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Rodolf exemplifies Bucs skill on the mat
During the fall of his freshman year, Freddy Rodolf knew he would be a football player on the Kingston High School team. What was unknown to him during his freshman year was he would also be a wrestler, a wrestler that would help build the program into what it is today.
Though it took the entire football season to persuade him to join the wrestling team he is now happy he joined.
“Bobby made me,” Rodolf said of wrestling head coach Bobby Reece. “He said if I show up to wrestling practice, I would be hooked.”
Initial pressures quickly gave way to accomplishments. Now in his fourth year, Rodolf has travelled to the regional tournament four times and placed eighth at the state tournament last year in the Class 2A 215-pound division.
Standing at 6 feet 1 inch and wrestling in the 215-pound weight class, the senior at KHS progressively developed a wrestler’s mentality, Reece said. This mentality did not happen quickly and took about a year and a half to maintain.
During the program’s first season Reece said the lower weight class exceeded the skill of the heavy weights. As the wrestlers in the upper classes began gaining experience, the team has balanced out.
“Its tough when you’re going into a weight class against guys that have been doing this for years,” Rodolf said. “I got better by going to every single practice and getting my butt kicked during meets.”
The practice seemed to have paid off.
On the sidelines of the mat, Rodolf is mild-mannered and patient. Though he keeps his calm during a match, after donning his headgear, the wrestler becomes a formidable opponent. His power comes from a strong, lower-position that he tends to establish early, Reece said.
“Freddy has a unique ability to get through those tough situations, too,” he said.
Bainbridge Island wrestler Karl Hunt learned about Rodolf’s skill the hard way on Dec. 14.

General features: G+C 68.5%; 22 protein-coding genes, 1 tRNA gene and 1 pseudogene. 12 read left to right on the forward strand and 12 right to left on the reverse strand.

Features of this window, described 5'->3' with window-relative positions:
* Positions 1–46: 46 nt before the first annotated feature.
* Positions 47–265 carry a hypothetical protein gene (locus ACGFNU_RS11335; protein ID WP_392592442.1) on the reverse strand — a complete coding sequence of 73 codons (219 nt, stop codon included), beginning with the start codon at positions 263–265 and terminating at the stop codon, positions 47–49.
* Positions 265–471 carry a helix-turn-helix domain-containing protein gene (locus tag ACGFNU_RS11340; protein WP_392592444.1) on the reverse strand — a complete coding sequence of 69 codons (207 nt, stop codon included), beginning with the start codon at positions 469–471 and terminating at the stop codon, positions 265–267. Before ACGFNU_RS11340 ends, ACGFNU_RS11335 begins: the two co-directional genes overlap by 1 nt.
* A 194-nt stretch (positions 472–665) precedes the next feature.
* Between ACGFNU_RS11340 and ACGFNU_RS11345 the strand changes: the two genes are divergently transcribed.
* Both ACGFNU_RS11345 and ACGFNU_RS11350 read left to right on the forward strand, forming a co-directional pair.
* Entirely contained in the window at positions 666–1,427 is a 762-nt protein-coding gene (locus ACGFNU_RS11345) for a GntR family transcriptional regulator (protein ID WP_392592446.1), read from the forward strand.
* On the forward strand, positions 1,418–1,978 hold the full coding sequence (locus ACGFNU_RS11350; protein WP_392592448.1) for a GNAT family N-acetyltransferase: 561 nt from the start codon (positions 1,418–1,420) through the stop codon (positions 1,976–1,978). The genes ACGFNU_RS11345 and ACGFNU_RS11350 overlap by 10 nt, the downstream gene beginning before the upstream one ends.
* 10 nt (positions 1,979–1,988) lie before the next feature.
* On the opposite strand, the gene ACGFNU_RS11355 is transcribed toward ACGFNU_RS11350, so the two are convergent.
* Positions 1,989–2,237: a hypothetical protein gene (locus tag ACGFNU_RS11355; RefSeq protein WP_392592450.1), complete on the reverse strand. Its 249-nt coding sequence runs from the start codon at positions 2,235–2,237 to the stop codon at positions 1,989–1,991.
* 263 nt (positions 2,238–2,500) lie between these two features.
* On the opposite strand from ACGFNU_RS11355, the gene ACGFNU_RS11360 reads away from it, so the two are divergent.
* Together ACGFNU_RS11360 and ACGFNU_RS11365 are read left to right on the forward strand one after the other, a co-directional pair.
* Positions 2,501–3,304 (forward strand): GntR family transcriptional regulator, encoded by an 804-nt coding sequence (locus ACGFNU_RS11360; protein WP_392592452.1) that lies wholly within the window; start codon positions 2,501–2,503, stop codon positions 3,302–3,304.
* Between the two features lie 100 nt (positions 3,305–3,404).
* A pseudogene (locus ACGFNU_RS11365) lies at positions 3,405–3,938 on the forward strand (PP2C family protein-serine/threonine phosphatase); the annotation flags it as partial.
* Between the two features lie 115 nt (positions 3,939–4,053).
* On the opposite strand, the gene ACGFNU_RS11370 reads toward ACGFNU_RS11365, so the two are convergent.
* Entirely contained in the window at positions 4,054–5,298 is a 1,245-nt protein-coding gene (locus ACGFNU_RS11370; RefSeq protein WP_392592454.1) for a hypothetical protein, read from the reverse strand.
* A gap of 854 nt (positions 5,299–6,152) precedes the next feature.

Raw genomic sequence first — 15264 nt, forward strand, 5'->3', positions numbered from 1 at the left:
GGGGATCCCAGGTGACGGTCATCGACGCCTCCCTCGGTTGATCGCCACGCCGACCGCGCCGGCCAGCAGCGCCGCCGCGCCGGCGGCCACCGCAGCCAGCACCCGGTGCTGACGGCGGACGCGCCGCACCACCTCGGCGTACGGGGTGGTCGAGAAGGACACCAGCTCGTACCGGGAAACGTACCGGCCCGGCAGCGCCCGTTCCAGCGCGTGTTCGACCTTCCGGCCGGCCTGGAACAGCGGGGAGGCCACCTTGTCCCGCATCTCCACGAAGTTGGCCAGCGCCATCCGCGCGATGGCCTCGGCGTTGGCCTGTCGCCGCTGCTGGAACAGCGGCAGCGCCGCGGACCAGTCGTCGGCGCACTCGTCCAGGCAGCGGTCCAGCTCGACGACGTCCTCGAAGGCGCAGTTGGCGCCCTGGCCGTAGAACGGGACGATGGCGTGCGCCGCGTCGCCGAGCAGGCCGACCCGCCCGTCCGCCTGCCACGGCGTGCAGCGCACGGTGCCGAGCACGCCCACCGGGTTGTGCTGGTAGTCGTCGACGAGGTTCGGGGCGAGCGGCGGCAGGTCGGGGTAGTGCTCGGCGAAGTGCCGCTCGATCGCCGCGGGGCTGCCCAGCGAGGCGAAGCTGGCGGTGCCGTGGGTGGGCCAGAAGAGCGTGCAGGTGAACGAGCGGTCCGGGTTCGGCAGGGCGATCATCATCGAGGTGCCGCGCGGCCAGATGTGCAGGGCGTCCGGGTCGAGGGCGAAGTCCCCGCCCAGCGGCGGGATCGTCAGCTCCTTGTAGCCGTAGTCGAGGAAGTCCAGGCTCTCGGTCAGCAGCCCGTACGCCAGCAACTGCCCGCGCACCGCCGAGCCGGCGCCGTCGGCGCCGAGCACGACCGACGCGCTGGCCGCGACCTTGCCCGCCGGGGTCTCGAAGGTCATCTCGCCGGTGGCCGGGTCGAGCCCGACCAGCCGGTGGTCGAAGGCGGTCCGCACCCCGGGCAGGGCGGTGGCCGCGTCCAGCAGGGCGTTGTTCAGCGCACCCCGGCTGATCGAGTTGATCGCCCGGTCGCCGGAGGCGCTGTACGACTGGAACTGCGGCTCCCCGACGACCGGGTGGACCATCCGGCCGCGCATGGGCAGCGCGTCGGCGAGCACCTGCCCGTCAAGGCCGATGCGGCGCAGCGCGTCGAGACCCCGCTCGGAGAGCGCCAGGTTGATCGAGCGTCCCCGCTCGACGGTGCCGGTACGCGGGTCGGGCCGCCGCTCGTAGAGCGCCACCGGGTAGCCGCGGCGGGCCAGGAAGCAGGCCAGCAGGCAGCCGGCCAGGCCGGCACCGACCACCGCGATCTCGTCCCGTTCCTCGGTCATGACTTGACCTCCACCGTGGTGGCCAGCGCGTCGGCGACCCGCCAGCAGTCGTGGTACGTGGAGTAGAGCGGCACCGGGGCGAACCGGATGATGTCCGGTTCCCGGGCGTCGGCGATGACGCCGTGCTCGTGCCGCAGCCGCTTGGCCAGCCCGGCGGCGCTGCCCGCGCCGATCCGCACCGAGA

Typically wrestling in the 185 weight class, Hunt was pushed up to the 215 class to keep from forfeiting a match, said Bainbridge head coach Dan Pippinger.
Though the attempt to reduce forfeits was justifiable — the team had three total that night — it did not end well for Hunt. In 2 minutes thirty seconds, Rodolf quickly took down the lighter wrestler, resulting in a pin according to the referee.
“Turns out it was a little bit much for him,” Pippinger said.
Rodolf is one of more than 10 wrestlers that also compete on the football team. When the program first began, Reece said Athletic Director Dan Novick stressed the importance of having students compete on more than one team. For the wrestling team this seems to pay off, because the students are in shape the day wrestling practice begins.
Between his school and sports schedule, Rodolf does not have much time for other activities besides homework. When he does find spare time, he, like everyone else he knows, likes to play Call of Duty: Black Ops. He admits he is no master of video games as his kill/death ratio is currently .56.
“It’s just something to do during down time,” Rodolf said.
After high school Rodolf does not plan on continuing to wrestle, but he said he would like to coach high school wrestling after he graduates college.
“I couldn’t imagine the team without him,” Reece said.